Based on the Denali Auto 4WD 7-passenger 4-dr 4dr SUV with typically equipped options.
6000lb Towing Capacity
Tire Pressure Warning
Electronic Folding Mirrors
Rear Bench Seats
Power Driver Seat
Aux Audio Inputs
Audio and cruise controls on steering wheel
more about this model
Quick Summary GMC's Yukon Denali XL is the brand's biggest and most well-appointed SUV. Though it shares a platform with the more modest Chevy Suburban and more luxurious Cadillac Escalade ESV, the Yukon Denali is nonetheless an upscale SUV. This year it offers revised styling, more power and improved handling.
What Is It? The 2015 GMC Yukon Denali is a seven-passenger full-size SUV. Fully redesigned for 2015, its wheelbase remains identical to the outgoing model at 130 inches. The standard Yukon offers a 14-inch-shorter wheelbase. Overall length and width on the XL see modest increases, while height is reduced about 2.5 inches relative to the 2014 model. As one of the largest SUVs sold today, the Yukon XL provides large volumes of cargo space and a flat load floor.
Though the higher trim Denali comes only with the large 6.2-liter V8, a 5.3-liter V8 is available in base models. The larger engine produces 420 horsepower and 460 pound-feet of torque, while the smaller engine is rated at 355 hp and 416 lb-ft of torque. Both engines are currently paired with a six-speed automatic transmission with manual-shift capability. Beginning this November, however, all Denali trims will come with GM's new eight-speed automatic as standard equipment.
Our tester, a near fully loaded Denali XL 4WD, came with a $77,965 sticker price. Base rear-wheel-drive models with the 5.3-liter engine start at $50,030
How Does It Drive? Ample development work and plenty of new technologies combine to make this large SUV remarkably easy to drive: pleasant, even. Inside, the Yukon is safe-room quiet and all its controls offer both appropriate effort and striking response. It's big, but it's easy.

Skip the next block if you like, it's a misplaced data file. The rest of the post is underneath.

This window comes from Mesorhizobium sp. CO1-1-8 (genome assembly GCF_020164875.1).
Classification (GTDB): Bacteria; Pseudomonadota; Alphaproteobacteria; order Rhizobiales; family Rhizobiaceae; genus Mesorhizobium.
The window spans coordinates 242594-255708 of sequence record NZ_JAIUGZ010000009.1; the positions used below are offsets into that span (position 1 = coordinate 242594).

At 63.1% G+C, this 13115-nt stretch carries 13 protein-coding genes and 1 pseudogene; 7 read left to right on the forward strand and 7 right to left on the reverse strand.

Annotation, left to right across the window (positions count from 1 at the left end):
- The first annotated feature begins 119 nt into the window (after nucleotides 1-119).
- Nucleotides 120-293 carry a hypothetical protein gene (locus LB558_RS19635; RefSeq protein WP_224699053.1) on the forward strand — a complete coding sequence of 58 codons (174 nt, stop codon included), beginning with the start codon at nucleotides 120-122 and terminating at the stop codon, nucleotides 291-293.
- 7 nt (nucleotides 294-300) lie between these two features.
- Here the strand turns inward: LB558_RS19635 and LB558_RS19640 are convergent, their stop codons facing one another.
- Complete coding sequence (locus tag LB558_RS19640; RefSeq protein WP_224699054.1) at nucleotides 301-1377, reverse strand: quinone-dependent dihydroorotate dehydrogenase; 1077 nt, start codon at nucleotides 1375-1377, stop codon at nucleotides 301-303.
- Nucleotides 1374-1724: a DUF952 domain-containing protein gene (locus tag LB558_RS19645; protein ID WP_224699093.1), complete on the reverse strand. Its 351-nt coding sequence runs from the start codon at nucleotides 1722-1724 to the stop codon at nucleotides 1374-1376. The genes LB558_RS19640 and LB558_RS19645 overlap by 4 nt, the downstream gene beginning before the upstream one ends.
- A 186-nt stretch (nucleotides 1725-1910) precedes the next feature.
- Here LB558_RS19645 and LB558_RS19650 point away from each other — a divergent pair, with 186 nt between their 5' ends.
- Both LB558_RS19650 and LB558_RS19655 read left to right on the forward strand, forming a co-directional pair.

Though docile as a pussycat, the big V8 will move the Yukon with authority if asked — and it even sounds good doing it. This truck is fast, requiring only 6.4 seconds to hit 60 in our testing. The six-speed transmission performs well by buttering the transition between gears with oily smoothness. Manual shifting is easy, if somewhat counterintuitive, using the toggle on the shift lever, and downshifts are rev-matched.
We didn't find ourselves yearning for more gears until we refueled. There we discovered a worst fill of 12.8 mpg. More on that in a minute.
Despite this, the Yukon represents a remarkable step forward in many areas where large SUVs have traditionally struggled, like parking. Standard front and rear parking sensors and a rearview camera make it simple to know where the Yukon ends and the sedan behind you begins.
Behind the wheel there's a level of control available that's rare among American SUVs. Steering and braking inputs are met with intuitive and manageable reactions. Body roll, pitch and dive are all better controlled than in previous-generation Yukons. The large SUV's usual nemeses (a solid rear axle and large, heavy wheels) are managed well by the Yukon's active dampers.
Remarkably, the performance snobs on our staff — those who drive cars at our test track — were dazzled by the Yukon's handling, saying it "drives smaller than it is." The closest thing we've heard to a compliment from the cone-dodging bunch.
Ride quality is impressive, especially given the solid axle suspension design in back. There's no float, yet we were also never troubled by the stiffness that attends some European SUVs. But the Yukon makes no claims to be sporting. It is big. And it does big fairly well.
How Safe Is It? Standard safety features on the Yukon Denali include forward collision alert, blind-spot alert with lane-change alert, lane departure warning and cross-traffic alert, as well as the above-mentioned rearview camera and parking aids. All of the above are paired with the safety alert seat, which vibrates to warn drivers of a potential collision. GM's decision to display individual tire pressures in the instrument cluster is also a genuine safety benefit, too.
The National Highway Traffic Safety Administration gives the Yukon four out of five stars in its overall crash test rating. Its lowest score was in the rollover rating, where it received three stars for rollover risk.
Braking distance, the Achilles' heel of any vehicle this heavy, is predictably long. At 134 feet, the Yukon's stopping distance from 60 mph is considerably longer than some of its competitors.
What Kind of Fuel Economy Does It Deliver? Four-wheel-drive Yukon Denali XLs, like our tester, are EPA rated at 16 mpg combined (14 city/20 highway). Two-wheel-drive versions earn 1 mpg better across the board.